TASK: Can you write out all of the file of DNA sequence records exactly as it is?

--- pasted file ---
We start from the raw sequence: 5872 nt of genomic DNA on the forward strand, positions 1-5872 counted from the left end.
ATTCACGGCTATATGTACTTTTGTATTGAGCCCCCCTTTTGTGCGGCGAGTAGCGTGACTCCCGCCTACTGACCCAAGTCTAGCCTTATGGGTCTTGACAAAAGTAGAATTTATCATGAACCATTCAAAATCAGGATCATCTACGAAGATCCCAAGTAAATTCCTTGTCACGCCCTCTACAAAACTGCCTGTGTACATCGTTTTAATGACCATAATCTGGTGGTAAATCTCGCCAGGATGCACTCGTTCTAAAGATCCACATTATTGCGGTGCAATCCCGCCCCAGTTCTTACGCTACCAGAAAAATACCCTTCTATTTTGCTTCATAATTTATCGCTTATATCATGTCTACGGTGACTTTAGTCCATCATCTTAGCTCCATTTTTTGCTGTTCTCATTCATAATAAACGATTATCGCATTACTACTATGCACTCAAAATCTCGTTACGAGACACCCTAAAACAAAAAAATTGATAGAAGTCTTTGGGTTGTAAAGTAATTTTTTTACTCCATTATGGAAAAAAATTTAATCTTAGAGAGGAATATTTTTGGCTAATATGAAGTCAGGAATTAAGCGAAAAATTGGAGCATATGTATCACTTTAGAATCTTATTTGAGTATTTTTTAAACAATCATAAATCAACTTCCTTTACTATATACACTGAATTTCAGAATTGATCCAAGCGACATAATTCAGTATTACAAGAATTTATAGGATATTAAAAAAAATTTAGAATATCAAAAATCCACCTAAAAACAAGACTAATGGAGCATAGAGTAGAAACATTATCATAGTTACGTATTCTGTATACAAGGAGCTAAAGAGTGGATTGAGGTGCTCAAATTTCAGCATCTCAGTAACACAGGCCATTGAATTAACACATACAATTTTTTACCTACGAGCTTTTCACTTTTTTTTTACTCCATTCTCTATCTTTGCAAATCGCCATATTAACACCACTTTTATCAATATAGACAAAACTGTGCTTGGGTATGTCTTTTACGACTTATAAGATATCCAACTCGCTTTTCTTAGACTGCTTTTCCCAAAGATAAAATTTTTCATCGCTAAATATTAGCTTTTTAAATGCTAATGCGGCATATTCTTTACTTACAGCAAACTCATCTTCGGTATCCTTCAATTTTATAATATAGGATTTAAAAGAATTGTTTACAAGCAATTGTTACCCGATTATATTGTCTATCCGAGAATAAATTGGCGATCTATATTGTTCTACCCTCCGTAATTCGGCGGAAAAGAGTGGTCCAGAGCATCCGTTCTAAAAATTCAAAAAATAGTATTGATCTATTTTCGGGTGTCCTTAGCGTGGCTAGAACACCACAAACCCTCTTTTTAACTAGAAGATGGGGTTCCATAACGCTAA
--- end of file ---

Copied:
We start from the raw sequence: 5872 nt of genomic DNA on the forward strand, positions 1-5872 counted from the left end.
ATTCACGGCTATATGTACTTTTGTATTGAGCCCCCCTTTTGTGCGGCGAGTAGCGTGACTCCCGCCTACTGACCCAAGTCTAGCCTTATGGGTCTTGACAAAAGTAGAATTTATCATGAACCATTCAAAATCAGGATCATCTACGAAGATCCCAAGTAAATTCCTTGTCACGCCCTCTACAAAACTGCCTGTGTACATCGTTTTAATGACCATAATCTGGTGGTAAATCTCGCCAGGATGCACTCGTTCTAAAGATCCACATTATTGCGGTGCAATCCCGCCCCAGTTCTTACGCTACCAGAAAAATACCCTTCTATTTTGCTTCATAATTTATCGCTTATATCATGTCTACGGTGACTTTAGTCCATCATCTTAGCTCCATTTTTTGCTGTTCTCATTCATAATAAACGATTATCGCATTACTACTATGCACTCAAAATCTCGTTACGAGACACCCTAAAACAAAAAAATTGATAGAAGTCTTTGGGTTGTAAAGTAATTTTTTTACTCCATTATGGAAAAAAATTTAATCTTAGAGAGGAATATTTTTGGCTAATATGAAGTCAGGAATTAAGCGAAAAATTGGAGCATATGTATCACTTTAGAATCTTATTTGAGTATTTTTTAAACAATCATAAATCAACTTCCTTTACTATATACACTGAATTTCAGAATTGATCCAAGCGACATAATTCAGTATTACAAGAATTTATAGGATATTAAAAAAAATTTAGAATATCAAAAATCCACCTAAAAACAAGACTAATGGAGCATAGAGTAGAAACATTATCATAGTTACGTATTCTGTATACAAGGAGCTAAAGAGTGGATTGAGGTGCTCAAATTTCAGCATCTCAGTAACACAGGCCATTGAATTAACACATACAATTTTTTACCTACGAGCTTTTCACTTTTTTTTTACTCCATTCTCTATCTTTGCAAATCGCCATATTAACACCACTTTTATCAATATAGACAAAACTGTGCTTGGGTATGTCTTTTACGACTTATAAGATATCCAACTCGCTTTTCTTAGACTGCTTTTCCCAAAGATAAAATTTTTCATCGCTAAATATTAGCTTTTTAAATGCTAATGCGGCATATTCTTTACTTACAGCAAACTCATCTTCGGTATCCTTCAATTTTATAATATAGGATTTAAAAGAATTGTTTACAAGCAATTGTTACCCGATTATATTGTCTATCCGAGAATAAATTGGCGATCTATATTGTTCTACCCTCCGTAATTCGGCGGAAAAGAGTGGTCCAGAGCATCCGTTCTAAAAATTCAAAAAATAGTATTGATCTATTTTCGGGTGTCCTTAGCGTGGCTAGAACACCACAAACCCTCTTTTTAACTAGAAGATGGGGTTCCATAACGCTAA